Businesses Worried E-Cigs Getting Lumped in with Tobacco

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In High School, Emily Kiernan learned smoking tobacco was bad for your health.

“In health classes we always kind of talked about what kind of negative effects it could have on your health,” Kiernan said.

With electronic cigarettes on the rise, the laws to regulate them are catching up.

New businesses, including Champ Vapes in Burlington, base their business on weaning folks off tobacco.

“So what we would do is get people off of cigarettes, match with a juice that they like the flavor and match their nicotine level,” said Champ Vapes Manager Chris Galinas.

The Federal Government announced earlier this month it will regulate e-cigarettes similar to tobacco. Vermont;s Governor signed a bill into law Tuesday that would prohibit vaping in public places where smoking tobacco is banned.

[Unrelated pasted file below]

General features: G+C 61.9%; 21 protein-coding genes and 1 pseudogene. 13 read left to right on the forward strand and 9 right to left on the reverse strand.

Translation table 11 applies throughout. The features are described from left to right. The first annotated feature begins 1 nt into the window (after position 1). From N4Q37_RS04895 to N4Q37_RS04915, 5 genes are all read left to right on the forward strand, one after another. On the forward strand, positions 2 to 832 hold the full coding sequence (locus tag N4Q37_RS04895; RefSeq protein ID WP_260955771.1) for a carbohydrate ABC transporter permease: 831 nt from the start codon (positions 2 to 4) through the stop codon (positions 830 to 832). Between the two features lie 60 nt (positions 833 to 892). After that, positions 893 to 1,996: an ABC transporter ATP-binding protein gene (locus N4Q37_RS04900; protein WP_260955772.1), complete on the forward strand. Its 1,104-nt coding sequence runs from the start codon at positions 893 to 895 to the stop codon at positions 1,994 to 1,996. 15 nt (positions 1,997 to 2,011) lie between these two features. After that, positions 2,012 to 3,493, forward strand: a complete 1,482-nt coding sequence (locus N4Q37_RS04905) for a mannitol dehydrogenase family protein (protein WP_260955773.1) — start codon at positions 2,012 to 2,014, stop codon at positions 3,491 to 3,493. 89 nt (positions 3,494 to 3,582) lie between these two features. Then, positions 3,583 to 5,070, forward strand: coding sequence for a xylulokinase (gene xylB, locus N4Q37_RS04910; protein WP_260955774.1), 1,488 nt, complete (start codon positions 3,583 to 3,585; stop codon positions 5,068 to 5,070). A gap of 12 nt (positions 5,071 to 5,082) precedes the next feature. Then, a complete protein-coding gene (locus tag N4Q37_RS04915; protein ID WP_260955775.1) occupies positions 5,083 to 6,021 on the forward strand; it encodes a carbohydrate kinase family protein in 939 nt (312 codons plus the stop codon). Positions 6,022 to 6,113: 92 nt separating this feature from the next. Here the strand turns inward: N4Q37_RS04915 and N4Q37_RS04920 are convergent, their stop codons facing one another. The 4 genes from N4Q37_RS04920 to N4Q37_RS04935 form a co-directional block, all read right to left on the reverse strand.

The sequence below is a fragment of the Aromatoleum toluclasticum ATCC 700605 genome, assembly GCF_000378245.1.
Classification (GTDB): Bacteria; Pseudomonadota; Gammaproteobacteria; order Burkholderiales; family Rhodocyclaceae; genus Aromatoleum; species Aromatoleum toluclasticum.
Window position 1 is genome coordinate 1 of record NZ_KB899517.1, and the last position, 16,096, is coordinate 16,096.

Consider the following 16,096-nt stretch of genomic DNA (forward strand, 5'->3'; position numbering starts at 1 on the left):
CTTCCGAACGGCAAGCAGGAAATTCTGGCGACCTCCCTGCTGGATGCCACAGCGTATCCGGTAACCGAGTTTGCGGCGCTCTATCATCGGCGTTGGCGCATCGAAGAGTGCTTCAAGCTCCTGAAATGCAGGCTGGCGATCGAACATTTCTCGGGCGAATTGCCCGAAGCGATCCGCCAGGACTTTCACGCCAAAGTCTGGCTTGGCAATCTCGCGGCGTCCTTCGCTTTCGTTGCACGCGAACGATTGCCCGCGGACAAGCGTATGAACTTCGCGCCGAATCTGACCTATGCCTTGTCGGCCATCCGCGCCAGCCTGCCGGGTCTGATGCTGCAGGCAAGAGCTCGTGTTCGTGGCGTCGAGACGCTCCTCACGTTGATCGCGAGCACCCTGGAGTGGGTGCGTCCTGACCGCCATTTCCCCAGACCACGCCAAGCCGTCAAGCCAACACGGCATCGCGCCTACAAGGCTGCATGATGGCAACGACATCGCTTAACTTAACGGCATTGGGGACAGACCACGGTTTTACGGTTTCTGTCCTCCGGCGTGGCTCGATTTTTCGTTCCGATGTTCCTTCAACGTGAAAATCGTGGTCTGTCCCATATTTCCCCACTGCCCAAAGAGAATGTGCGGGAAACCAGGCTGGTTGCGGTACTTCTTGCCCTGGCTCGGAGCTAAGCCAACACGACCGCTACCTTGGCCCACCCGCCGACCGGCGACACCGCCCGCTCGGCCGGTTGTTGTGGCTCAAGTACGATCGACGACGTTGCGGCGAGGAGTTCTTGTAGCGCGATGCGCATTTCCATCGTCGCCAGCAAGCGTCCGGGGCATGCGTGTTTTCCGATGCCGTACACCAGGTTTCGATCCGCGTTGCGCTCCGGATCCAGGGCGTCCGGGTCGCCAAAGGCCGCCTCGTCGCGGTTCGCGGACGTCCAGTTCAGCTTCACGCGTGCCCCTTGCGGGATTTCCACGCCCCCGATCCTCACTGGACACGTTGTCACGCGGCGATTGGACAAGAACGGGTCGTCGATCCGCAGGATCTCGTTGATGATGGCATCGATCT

That’s concerning to e-cig users who see a clear difference between the two.

“It’s not smoke, it’s vapor,” Galinas said. “And in most eyes it’s a lot healthier. There’s no tar, no tobacco at all. All these bottles have no tobacco.”

The new Vermont law takes effect January 1st 2017. Places with tobacco bans like Church Street are also affected.

“If you’re outdoors and smoking and not bothering anybody it shouldn’t be a problem,” said Vermonter Paul Sokal.

It will also ban cigarette and e-cig displays on store counters starting thus July. It doesn’t apply to stores like Champ Vapes, because you must be 18 or older to enter the store.

Vermont’s Department of Health supports the legislation, saying e-cigs may damage lung health, vapor can contain harmful toxins and the nicotine still presents health risks.

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